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Welcome to Mallorca

Mallorca, the largest of Spain’s Balearic Islands, sparkles with a stunning coastline, staggering limestone bluffs, and Mediterannean charm. Crowned by the capital Palma de Mallorca, a walled city, the island nurtures secluded coves, impressive natural landscapes, and beaches surrounded by dramatic cliffs. Visitors can orient themselves on a hop-on hop-off bus tour of Palma to admire gothic Bellver Castle, Palma Arab Baths, and Palma La Seu Cathedral, which is illuminated at night. If your cruise ship docks in Mallorca for the day, opt for a guided tour that covers the stone city of Valldemossa and La Granja village; the stunning Soller Valley; and the Serra de Tramuntana mountain range, a UNESCO World Heritage site where thrill seekers can try cliff jumping. Bike and Segway tours take you through the winding streets of Palma’s Old Town and Gothic quarter; stop by family-friendly Palma Aquarium and the mysterious Caves of Drach, shrouded in stalactites and mysterious rock formations. Culinary tours invite foodies and friends to taste their way across the region: Spend the evening sampling tapas or sipping sangria in Palma, catch a Son Amar dinner and flamenco show, take a wine-tasting tour of Mallorca’s vineyards and wine cellars, or master Spanish dishes like gazpacho, paella, and Catalan cream during a cooking class.

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Top 10 attractions in Mallorca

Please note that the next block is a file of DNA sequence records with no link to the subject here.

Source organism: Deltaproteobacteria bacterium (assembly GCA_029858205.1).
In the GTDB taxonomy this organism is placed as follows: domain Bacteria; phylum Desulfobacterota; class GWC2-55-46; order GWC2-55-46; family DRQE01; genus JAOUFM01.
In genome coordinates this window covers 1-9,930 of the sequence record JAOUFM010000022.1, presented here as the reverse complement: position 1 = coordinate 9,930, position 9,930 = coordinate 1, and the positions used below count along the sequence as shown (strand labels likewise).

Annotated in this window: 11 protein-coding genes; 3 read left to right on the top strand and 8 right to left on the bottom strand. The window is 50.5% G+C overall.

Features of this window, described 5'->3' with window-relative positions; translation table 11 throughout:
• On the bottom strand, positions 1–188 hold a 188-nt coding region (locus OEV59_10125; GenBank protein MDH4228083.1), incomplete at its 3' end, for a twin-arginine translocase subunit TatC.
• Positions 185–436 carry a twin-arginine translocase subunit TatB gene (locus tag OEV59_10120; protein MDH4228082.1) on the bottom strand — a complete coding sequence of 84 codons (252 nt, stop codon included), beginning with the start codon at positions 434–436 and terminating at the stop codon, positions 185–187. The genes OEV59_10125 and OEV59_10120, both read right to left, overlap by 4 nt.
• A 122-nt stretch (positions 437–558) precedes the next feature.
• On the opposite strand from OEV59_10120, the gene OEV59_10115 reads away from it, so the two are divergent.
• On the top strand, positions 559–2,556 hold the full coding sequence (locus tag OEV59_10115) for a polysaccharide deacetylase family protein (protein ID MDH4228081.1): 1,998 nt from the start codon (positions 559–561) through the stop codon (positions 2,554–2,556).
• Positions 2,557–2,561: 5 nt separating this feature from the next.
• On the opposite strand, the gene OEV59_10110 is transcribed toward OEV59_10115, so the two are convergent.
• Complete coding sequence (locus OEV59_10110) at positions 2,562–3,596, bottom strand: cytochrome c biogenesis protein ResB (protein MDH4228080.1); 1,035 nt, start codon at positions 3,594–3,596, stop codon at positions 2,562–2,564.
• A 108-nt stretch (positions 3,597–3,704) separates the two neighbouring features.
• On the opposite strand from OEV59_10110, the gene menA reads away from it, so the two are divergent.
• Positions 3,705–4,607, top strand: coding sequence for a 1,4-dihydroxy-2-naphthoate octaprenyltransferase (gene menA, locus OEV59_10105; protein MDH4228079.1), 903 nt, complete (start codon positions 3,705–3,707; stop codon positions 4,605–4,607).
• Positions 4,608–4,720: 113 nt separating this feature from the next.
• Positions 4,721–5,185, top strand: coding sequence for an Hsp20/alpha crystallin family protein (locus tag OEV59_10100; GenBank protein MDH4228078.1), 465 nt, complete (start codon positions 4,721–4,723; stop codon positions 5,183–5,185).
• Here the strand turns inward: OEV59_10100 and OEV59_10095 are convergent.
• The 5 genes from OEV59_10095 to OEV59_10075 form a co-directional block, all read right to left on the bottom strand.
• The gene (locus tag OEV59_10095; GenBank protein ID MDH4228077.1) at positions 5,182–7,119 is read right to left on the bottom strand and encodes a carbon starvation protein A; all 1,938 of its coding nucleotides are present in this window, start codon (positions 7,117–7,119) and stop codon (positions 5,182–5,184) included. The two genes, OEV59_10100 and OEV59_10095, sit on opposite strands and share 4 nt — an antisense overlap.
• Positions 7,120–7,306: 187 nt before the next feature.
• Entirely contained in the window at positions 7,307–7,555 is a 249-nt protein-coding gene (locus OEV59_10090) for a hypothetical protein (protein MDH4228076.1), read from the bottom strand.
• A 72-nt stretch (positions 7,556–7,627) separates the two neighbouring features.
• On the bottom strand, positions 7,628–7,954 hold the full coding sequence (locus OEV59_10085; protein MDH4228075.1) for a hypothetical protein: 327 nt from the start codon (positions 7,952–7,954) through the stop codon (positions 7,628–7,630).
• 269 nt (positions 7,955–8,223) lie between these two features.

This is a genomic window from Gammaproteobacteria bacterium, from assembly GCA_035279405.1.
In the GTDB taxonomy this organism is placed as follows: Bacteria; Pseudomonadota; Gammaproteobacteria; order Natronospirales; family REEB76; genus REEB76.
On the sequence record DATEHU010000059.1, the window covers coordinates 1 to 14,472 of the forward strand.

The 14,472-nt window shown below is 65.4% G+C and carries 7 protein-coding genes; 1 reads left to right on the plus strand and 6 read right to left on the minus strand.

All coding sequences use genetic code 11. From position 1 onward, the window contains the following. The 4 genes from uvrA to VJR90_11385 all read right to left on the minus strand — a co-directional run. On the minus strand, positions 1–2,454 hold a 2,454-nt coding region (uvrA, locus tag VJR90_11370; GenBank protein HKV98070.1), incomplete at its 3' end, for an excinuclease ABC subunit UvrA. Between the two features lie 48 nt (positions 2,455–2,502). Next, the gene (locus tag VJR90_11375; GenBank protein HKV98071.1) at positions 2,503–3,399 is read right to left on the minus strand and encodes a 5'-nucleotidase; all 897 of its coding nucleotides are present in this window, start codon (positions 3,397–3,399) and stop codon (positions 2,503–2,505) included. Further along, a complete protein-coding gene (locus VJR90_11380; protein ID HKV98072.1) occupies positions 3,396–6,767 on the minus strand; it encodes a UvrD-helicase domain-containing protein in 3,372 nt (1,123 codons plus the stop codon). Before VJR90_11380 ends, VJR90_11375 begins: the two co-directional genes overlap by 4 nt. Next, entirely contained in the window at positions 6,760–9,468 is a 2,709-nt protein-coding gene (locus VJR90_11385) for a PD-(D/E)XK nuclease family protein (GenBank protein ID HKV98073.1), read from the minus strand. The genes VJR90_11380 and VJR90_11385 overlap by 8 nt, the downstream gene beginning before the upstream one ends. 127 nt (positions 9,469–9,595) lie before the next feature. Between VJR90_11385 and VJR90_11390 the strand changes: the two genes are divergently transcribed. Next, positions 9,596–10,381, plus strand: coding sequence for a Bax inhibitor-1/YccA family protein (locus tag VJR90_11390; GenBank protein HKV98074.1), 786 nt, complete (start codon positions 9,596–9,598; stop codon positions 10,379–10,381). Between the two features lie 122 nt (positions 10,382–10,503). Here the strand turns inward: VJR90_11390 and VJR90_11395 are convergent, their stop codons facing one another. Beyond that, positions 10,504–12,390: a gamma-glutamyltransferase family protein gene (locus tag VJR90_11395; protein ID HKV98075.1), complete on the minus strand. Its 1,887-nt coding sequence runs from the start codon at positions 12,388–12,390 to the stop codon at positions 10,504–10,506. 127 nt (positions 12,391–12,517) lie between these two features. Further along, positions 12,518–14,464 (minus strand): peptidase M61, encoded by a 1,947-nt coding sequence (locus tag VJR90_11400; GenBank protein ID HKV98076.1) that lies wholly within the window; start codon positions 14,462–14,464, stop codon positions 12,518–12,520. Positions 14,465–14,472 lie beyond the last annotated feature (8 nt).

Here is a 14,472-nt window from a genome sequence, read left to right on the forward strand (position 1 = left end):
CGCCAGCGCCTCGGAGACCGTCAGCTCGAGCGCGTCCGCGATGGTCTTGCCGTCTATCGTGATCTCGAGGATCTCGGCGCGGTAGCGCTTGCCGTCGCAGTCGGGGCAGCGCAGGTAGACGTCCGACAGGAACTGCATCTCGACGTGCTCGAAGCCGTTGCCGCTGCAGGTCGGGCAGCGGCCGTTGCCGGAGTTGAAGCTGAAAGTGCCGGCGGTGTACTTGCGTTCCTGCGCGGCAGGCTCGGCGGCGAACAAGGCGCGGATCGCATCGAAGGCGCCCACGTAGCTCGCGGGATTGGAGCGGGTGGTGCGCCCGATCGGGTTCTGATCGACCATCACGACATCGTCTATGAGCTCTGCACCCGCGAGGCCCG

Palma Cathedral (La Seu)
#1

Palma Cathedral (La Seu)

"In 1229, the great hero of Spain's Reconquista from the Moors, King James I, sailed to the Balearics amidst a horrible storm. If he made it to the Muslim-held isles, he pledged, he would build a great cathedral in honor of the Christian god, La Seu Cathedral. James safely arrived on Mallorca's beautiful shores, and after successfully occupying all four islands, transformed La Palma's magnificent mosque into one of the finest Gothic churches in all Europe. It may seem enough to appreciate La Seu's fantastic facades, 43 meters (141 feet) of ornate stonework, redesigned over the years by gifted architects including Gaudi and reflected in the calm Mediterranean. But it is well worth entering to see the richly adorned and magnificently vaulted interior. There are many archaeological attractions to the quite large Cathedral. Three naves hold numerous gold and silver-lined shrines, two 18th century Baroque candelabras weighing in at over 250kg each....
Bellver Castle
#3

Bellver Castle

Few castles in Europe – and none in Spain -- can lay claim to the distinctive circular shape of Mallorca’s Bellver Castle. Bordered by four towers, the fortress is enclosed by a moat and sits atop a forest-covered hill. From there, it overlooks the island’s capital city of Palma, which sits under two miles away. The 14th-century Gothic-style castle was originally constructed over the course of about a decade under the orders of King Juame II of Mallorca. Since then, it has served as a residence for the Kings of Mallorca, a military prison, a mint and now as home to the city’s history museum. Within its round confines, find the equally circular courtyard (which sits atop a dungeon and cistern), learn more about the island’s distant past and take in spectacular views of the landscape and sea beyond....